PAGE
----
I look back on the first few years of my teaching career as one gigantic, humongous, epic learning experience. I really owe an apology to the students who survived that experience with me. These teenagers were trying to find their style and voice as I was trying to find my style and my voice as a teacher. I was staying one day ahead of the kids and the lessons, and it was very difficult to plan ahead when I barely knew what I was going to do tomorrow. Every night I was designing lessons that I hoped would be engaging and inspiring. I am sure I failed a few times.
One idea, though, came from a student. Chris had dropped out of school the previous year, but came back. He needed English 11 and Government class to graduate. When other students, who looked at school as a prison, asked Chris why he would come back when he was free, he responded simply yet powerfully, “It sucks without a diploma.”
Chris went on to explain to us that he had to move out and live on his own. Of course, a few student’s visages lit up as if they were a five-years old and they discovered that Santa did indeed deliver toys. Their imaginations went into overdrive as they thought of the late nights with friends, sleeping in every day, and being able to do whatever they wanted.
Chris tried to explain the reality of the situation: “I had to get a job to pay for everything.”
“That’s cool,” chimed Tony. He then added, “What did you do? I bet you made some money!”
“I wish,” Chris hit them like a hockey player body-checking an adversary into the boards. He told us how he tried to get a job in a factories; however,they would not hire him without a diploma. He was only able to get menial jobs that paid minimum wage. Plus, he had to pay rent, a car payment, and then he had a little money left for food. He had been eating a lot of Mac-n-cheese and Spam.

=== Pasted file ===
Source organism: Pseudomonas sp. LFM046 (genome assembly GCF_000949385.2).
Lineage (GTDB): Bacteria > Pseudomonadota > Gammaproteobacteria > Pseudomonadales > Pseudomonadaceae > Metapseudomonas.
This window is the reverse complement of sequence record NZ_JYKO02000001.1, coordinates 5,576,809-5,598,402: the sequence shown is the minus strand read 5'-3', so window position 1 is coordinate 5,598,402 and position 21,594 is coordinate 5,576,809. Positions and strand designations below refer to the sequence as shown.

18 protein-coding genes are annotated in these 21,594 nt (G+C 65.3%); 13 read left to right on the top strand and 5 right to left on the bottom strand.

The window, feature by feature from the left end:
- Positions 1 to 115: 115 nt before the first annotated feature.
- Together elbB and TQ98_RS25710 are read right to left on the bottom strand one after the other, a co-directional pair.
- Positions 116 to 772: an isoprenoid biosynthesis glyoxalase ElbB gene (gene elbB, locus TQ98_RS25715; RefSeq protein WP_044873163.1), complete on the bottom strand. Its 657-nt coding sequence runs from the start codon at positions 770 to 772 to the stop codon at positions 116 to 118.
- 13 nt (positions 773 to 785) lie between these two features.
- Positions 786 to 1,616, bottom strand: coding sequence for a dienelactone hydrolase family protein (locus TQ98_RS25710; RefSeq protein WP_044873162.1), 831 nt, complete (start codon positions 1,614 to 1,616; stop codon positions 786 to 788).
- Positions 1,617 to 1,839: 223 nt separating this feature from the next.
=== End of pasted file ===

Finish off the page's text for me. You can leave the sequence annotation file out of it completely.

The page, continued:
“So you didn’t have parties?” asked Brad.
“Once. And my so-called friends ate all of my food I needed to last for a week,” Chris muttered.
“At least you got to sleep in,” Missy consoled.
Chris laughed, “No, my job cleaning bathrooms at the gas station and stocking shelves at Dairy Mart had me at work by 5 a.m. five days a week. In the evenings, I was washing dishes at a restaurant. Coming to school allows me to sleep in.”
The other students started to add up expenses and think about what Chris had told us. I am sure Chris was able to reach a few kids who would not listen to me. Of course, there is a happy ending; Chris passed easily the second time around. After all, this time he took ownership of his learning and cared.
Chris learned a valuable lesson in his failure. And, he gave me an idea to help students improve their writing. Thus began my REDO philosophy. I began to allow students the opportunity to rewrite their essays, thereby improving their grades and learning from the writing experience. I knew I evaluated my lessons and methods, so why not give the students the chance to do the same with their writing. I began to see improvements right away. I was having conferences with the students about their writing mistakes and watching them revise. I also noticed that they started to care more about choosing the right words, improving the style, and having outstanding supporting examples. Redoing was working!
Unfortunately, I moved to a bigger school district and almost doubled my student load. I was having trouble keeping up with the grading, so I eliminated the opportunity for revising essays. Sadly, I noticed kid’s writings were not improving. They would write an essay; I would write comments on it and give it back; they would look at the score and throw the essay away. My failure to communicate how to improve writing taught me a lesson. I needed to return to the land of the REDO. Now, we may write one less essay, but we are rewriting almost everything.
Today’s lesson: persistence prevails! Didn’t Thomas Edison fail a hundred times before he found a filament that would work to make the light bulb?